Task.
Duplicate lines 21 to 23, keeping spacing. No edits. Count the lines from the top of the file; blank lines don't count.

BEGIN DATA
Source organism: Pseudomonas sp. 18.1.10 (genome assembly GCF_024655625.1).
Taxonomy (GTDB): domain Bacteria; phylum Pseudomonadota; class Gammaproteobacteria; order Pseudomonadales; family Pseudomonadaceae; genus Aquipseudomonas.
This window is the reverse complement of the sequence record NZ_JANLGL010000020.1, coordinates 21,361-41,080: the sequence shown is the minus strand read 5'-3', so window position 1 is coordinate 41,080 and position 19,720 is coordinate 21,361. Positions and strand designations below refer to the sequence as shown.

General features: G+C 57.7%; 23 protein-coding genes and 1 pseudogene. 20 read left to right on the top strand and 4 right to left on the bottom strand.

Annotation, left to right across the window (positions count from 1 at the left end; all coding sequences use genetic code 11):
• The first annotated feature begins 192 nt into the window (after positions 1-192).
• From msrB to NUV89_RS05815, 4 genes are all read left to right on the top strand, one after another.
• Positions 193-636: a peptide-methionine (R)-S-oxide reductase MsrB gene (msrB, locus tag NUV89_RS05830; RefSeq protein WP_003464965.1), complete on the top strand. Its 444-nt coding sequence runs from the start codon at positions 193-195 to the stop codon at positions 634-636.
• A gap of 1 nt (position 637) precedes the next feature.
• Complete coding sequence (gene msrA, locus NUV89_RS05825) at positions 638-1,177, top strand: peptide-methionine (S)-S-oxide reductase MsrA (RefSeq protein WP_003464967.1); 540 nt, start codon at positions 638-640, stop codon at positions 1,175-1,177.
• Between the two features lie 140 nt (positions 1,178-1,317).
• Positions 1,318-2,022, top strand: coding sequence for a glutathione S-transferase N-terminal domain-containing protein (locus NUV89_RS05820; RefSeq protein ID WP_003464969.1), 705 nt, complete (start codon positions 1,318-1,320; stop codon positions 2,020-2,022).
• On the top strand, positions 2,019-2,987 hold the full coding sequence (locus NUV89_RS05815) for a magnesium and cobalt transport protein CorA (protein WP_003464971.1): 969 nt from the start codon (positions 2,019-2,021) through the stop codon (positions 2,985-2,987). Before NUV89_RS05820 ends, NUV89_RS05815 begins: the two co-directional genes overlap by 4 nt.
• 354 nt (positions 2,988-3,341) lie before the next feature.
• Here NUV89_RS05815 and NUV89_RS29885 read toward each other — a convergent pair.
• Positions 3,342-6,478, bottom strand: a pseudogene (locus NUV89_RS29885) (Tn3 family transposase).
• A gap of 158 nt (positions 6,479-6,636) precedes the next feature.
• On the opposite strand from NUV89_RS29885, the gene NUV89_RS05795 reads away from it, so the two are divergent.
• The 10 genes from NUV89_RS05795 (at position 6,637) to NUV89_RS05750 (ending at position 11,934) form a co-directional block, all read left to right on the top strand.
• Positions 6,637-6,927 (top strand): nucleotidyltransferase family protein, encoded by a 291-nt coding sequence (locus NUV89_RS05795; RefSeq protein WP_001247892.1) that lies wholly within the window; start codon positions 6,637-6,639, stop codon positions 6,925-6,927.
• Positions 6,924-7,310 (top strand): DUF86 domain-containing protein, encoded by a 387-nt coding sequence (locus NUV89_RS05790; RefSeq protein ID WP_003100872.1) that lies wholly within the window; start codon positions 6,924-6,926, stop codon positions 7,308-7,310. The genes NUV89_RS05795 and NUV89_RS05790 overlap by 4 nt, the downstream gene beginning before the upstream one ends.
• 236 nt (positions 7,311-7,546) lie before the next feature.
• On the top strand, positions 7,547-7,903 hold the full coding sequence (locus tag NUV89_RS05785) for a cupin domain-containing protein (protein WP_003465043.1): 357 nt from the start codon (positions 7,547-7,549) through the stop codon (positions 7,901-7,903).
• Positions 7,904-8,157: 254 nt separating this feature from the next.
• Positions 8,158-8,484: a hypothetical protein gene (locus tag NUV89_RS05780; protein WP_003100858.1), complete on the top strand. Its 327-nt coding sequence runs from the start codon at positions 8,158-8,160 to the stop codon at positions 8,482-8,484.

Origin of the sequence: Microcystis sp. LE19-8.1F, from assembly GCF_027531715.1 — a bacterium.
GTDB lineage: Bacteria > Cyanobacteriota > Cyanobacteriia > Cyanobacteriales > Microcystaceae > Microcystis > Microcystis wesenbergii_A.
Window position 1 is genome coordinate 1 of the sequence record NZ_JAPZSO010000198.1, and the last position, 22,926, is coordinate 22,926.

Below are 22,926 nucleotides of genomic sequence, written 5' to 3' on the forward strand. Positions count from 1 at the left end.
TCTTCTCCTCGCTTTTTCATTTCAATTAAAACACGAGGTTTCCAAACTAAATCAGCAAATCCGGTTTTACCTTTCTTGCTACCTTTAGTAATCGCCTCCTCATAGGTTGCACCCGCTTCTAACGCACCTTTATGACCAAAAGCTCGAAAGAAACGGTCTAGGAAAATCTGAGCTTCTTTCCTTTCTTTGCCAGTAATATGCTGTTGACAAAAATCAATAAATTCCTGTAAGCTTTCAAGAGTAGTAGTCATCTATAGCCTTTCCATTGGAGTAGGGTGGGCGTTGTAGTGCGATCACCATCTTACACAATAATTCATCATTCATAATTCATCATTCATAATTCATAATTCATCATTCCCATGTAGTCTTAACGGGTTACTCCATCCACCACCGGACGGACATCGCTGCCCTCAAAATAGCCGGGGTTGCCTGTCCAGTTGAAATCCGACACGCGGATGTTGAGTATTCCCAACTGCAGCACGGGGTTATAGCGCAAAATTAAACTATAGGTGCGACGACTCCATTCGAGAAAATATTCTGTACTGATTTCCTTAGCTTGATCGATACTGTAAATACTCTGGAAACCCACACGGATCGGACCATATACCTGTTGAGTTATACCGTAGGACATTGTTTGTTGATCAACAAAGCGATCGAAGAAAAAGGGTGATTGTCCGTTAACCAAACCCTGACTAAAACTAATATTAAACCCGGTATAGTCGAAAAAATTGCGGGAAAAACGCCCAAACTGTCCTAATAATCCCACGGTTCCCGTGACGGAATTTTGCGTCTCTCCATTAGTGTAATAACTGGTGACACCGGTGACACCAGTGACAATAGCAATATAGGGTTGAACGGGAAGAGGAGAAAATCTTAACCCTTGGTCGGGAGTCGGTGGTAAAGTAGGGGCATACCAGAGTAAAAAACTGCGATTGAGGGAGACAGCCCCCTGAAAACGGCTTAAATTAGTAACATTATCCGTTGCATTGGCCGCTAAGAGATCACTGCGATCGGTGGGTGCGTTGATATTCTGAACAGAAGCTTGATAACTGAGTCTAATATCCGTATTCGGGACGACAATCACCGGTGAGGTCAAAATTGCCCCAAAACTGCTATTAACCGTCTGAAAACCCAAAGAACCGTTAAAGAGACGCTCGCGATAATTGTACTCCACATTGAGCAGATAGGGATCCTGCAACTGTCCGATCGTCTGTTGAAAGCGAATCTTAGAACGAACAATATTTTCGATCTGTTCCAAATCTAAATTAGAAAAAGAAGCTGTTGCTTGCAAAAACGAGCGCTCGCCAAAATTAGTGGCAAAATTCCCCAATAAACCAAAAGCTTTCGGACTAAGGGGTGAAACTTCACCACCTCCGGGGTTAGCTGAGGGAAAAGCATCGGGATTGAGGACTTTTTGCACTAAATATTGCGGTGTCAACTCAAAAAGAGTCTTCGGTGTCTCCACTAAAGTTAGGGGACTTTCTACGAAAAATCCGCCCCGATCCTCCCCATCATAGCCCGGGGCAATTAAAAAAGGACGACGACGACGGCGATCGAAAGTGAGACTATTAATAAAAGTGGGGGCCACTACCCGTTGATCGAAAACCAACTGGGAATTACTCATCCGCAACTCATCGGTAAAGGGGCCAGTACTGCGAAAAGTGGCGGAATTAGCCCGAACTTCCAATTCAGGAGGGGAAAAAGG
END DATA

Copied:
• Positions 6,924-7,310 (top strand): DUF86 domain-containing protein, encoded by a 387-nt coding sequence (locus NUV89_RS05790; RefSeq protein ID WP_003100872.1) that lies wholly within the window; start codon positions 6,924-6,926, stop codon positions 7,308-7,310. The genes NUV89_RS05795 and NUV89_RS05790 overlap by 4 nt, the downstream gene beginning before the upstream one ends.
• 236 nt (positions 7,311-7,546) lie before the next feature.
• On the top strand, positions 7,547-7,903 hold the full coding sequence (locus tag NUV89_RS05785) for a cupin domain-containing protein (protein WP_003465043.1): 357 nt from the start codon (positions 7,547-7,549) through the stop codon (positions 7,901-7,903).